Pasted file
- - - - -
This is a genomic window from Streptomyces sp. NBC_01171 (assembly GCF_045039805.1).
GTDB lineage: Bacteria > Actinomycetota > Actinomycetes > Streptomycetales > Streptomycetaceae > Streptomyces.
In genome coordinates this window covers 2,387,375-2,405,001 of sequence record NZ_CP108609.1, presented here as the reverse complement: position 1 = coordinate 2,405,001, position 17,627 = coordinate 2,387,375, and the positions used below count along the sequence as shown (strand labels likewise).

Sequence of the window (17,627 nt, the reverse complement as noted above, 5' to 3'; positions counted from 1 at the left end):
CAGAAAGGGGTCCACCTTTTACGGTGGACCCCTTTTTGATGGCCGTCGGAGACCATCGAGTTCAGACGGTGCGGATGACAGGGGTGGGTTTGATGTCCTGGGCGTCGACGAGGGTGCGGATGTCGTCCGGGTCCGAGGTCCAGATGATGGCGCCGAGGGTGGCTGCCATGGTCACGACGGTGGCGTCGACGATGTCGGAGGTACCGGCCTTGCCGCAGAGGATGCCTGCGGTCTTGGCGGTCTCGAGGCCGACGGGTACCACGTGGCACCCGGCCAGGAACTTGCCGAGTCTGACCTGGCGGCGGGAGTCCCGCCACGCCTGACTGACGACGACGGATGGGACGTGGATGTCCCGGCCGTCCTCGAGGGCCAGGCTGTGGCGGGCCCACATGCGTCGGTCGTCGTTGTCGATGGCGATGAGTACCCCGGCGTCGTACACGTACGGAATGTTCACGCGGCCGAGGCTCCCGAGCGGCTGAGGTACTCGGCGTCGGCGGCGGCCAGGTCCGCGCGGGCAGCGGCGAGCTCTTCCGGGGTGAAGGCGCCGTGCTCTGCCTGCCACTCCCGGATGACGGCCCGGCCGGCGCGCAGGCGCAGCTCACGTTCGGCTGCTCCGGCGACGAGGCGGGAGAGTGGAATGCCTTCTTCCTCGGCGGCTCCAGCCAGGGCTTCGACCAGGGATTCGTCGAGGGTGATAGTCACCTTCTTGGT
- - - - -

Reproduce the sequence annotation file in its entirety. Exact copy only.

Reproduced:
This is a genomic window from Streptomyces sp. NBC_01171 (assembly GCF_045039805.1).
GTDB lineage: Bacteria > Actinomycetota > Actinomycetes > Streptomycetales > Streptomycetaceae > Streptomyces.
In genome coordinates this window covers 2,387,375-2,405,001 of sequence record NZ_CP108609.1, presented here as the reverse complement: position 1 = coordinate 2,405,001, position 17,627 = coordinate 2,387,375, and the positions used below count along the sequence as shown (strand labels likewise).

Sequence of the window (17,627 nt, the reverse complement as noted above, 5' to 3'; positions counted from 1 at the left end):
CAGAAAGGGGTCCACCTTTTACGGTGGACCCCTTTTTGATGGCCGTCGGAGACCATCGAGTTCAGACGGTGCGGATGACAGGGGTGGGTTTGATGTCCTGGGCGTCGACGAGGGTGCGGATGTCGTCCGGGTCCGAGGTCCAGATGATGGCGCCGAGGGTGGCTGCCATGGTCACGACGGTGGCGTCGACGATGTCGGAGGTACCGGCCTTGCCGCAGAGGATGCCTGCGGTCTTGGCGGTCTCGAGGCCGACGGGTACCACGTGGCACCCGGCCAGGAACTTGCCGAGTCTGACCTGGCGGCGGGAGTCCCGCCACGCCTGACTGACGACGACGGATGGGACGTGGATGTCCCGGCCGTCCTCGAGGGCCAGGCTGTGGCGGGCCCACATGCGTCGGTCGTCGTTGTCGATGGCGATGAGTACCCCGGCGTCGTACACGTACGGAATGTTCACGCGGCCGAGGCTCCCGAGCGGCTGAGGTACTCGGCGTCGGCGGCGGCCAGGTCCGCGCGGGCAGCGGCGAGCTCTTCCGGGGTGAAGGCGCCGTGCTCTGCCTGCCACTCCCGGATGACGGCCCGGCCGGCGCGCAGGCGCAGCTCACGTTCGGCTGCTCCGGCGACGAGGCGGGAGAGTGGAATGCCTTCTTCCTCGGCGGCTCCAGCCAGGGCTTCGACCAGGGATTCGTCGAGGGTGATAGTCACCTTCTTGGT